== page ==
This Suffragette Has Just Been Honoured With a Statue in Northern England
She died after being trampled by King George V’s horse.
The women's suffrage movement was an unstoppable force when they fought for women’s right to vote.
And in 2018 — 100 years on from their historic success — the movement’s most iconic leaders live on as immovable objects, cast in bronze and steel.
From the statue of Millicent Fawcett erected in Parliament Square to outcry against the move of Emmeline Pankhurst away from Westminster, it’s been a big year of commemoration and celebration.
And now another legendary figure in the movement has been immortalised in art.
A statue of suffragette Emily Davison was unveiled in Morpeth, Northumberland, on Tuesday.
The lifesize replica was created by sculptor Ray Lonsdale — and will be permanently installed in Carlisle Park with an educational walking trail to help tourists and young people learn more about her connections to the town, according to the Guardian.
Although born in London, Davison moved to Morpeth to live with her family. After joining Emmeline Pankhurst’s Women’s Social and Political Union in 1906, she reportedly went on hunger strike 49 times — and was detained on nine occasions.
Proud day for @HGPSnthumberlnd today as we took part in the unveiling of Emily Davison’s statue in Morpeth. Our mural is now proudly on display right next to her! @NorthumberIand@GenderCharter@PrimaryRocks1#smashingstereotypespic.twitter.com/tOc725dWNH— Horton Grange (@HGPSnthumberlnd) September 11, 2018
“Emily Davison was a true local hero who helped bring about votes for women and it is right that we recognise her achievements — especially in this centenary year,” said Glen Sanderson, a member of Longhorsley county council. “Ray Lonsdale is well known for his distinctive and thought-provoking work, which has achieved international acclaim.”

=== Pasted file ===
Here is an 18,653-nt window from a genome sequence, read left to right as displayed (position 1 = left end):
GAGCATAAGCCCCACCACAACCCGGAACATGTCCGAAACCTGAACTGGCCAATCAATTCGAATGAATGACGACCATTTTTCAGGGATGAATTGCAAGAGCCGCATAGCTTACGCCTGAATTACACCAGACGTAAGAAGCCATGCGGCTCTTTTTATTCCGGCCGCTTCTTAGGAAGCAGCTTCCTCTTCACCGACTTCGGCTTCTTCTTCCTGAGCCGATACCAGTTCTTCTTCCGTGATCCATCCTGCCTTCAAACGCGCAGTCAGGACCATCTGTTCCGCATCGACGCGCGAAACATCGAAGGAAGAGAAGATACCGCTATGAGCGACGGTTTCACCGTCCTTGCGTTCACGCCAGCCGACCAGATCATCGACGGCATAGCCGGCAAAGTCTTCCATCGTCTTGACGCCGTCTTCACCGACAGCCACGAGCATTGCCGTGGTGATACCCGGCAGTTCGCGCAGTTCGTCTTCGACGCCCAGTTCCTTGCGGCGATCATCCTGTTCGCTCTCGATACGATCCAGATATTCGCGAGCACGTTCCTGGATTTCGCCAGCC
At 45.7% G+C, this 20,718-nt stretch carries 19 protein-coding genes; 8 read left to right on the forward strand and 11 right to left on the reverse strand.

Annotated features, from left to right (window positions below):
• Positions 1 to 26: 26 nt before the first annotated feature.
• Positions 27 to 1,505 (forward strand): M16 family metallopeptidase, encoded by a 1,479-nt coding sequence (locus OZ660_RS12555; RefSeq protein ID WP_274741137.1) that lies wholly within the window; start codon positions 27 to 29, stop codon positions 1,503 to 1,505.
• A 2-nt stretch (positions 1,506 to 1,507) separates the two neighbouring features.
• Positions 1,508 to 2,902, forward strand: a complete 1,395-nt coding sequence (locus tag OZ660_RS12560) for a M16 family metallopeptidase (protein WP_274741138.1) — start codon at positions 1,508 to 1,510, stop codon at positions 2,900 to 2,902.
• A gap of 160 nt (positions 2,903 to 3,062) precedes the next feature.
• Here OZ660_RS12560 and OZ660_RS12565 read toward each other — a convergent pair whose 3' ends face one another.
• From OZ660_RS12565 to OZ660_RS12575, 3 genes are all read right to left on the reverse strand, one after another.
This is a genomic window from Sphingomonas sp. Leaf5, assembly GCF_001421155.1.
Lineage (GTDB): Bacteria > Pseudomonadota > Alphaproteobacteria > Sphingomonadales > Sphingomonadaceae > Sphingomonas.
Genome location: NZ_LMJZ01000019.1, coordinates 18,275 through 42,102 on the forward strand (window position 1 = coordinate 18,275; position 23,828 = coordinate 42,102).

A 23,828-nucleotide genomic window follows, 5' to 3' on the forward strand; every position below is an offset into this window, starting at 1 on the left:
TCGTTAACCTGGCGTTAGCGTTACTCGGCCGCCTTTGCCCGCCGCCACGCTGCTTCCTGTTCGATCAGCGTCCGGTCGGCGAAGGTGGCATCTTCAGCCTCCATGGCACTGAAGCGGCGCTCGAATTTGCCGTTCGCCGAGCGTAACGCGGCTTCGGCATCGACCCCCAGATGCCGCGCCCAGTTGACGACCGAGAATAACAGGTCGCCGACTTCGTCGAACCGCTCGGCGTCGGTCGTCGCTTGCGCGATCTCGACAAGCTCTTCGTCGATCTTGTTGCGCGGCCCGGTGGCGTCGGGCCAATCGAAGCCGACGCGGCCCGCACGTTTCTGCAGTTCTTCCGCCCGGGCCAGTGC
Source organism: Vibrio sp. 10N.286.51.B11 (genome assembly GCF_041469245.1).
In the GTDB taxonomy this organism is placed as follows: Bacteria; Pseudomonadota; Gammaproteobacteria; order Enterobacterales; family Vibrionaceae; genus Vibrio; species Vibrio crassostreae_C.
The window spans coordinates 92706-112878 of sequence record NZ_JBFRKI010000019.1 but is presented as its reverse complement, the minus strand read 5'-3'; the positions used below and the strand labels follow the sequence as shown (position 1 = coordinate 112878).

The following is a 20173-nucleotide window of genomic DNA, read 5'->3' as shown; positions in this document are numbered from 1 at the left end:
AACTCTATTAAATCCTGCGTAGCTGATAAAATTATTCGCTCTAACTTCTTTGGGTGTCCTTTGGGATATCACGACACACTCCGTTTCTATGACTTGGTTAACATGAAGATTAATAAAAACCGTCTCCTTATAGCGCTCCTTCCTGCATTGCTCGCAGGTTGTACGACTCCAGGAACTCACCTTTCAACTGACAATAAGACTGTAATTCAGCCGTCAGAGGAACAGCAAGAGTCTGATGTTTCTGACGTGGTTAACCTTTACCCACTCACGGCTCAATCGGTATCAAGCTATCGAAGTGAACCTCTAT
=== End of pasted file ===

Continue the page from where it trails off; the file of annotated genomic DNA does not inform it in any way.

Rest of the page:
Davison was killed in 1913 at the Epsom Derby after she stormed the racetrack and was trampled by King George V’s horse.
Five years after her death, the 1918 Representation of the People Act was passed to grant some women the right to vote. At first only women over 30 who owned property were permitted to vote — it took another decade before women won voting rights equal to those of men in 1928.
And 100 years later, the women who defined the struggle have been celebrated — and defended — all over the country.
Great to be at Carlisle park for the unveiling of the statue of Emily Wilding Davison by Ron Lonsdale. Emotional and inspiring as we work on our new piece #deedsnotwordstour We think it captures her spirit and got a 👍 from Jamie for votes for women! #emilydavison#deedsnotwordspic.twitter.com/bni7DFkyxz— Abbott Dance Theatre (@abbottdance) September 11, 2018
Earlier this year, Millicent Fawcett became the first woman to be honoured with a statue in Parliament Square. It was designed by Gillian Wearing — the first woman to have a sculpture featured in the square, too.
The achievement was part of a campaign led by activist Caroline Criado-Perez that attracted 85,000 signatures to a petition supported by the likes of Emma Watson and J.K. Rowling. The statue was unveiled by Theresa May on April 24.
It was then reported in August that a separate statue of Emmeline Pankhurst and her daughter Christabel was set to be moved from outside the Palace of Westminster to the private Regent’s University.
The statue was first erected in 1930 by Stanley Baldwin, a prime minister who opposed giving women the vote — after suffragettes came together to fund it as a memorial to Pankhurst who died two years earlier. And 88 years later, former Conservative MP Sir Neil Thorne is attempting to “dismantle” and “remove” it.
Criado-Perez joined calls to object to the move, describing it as an “act of vandalism against women’s history.”
Statue of suffragette Emily Davison to be unveiled today in Morpeth, Northumberland https://t.co/O3dVdkF7aY— Claire Phipps (@Claire_Phipps) September 11, 2018
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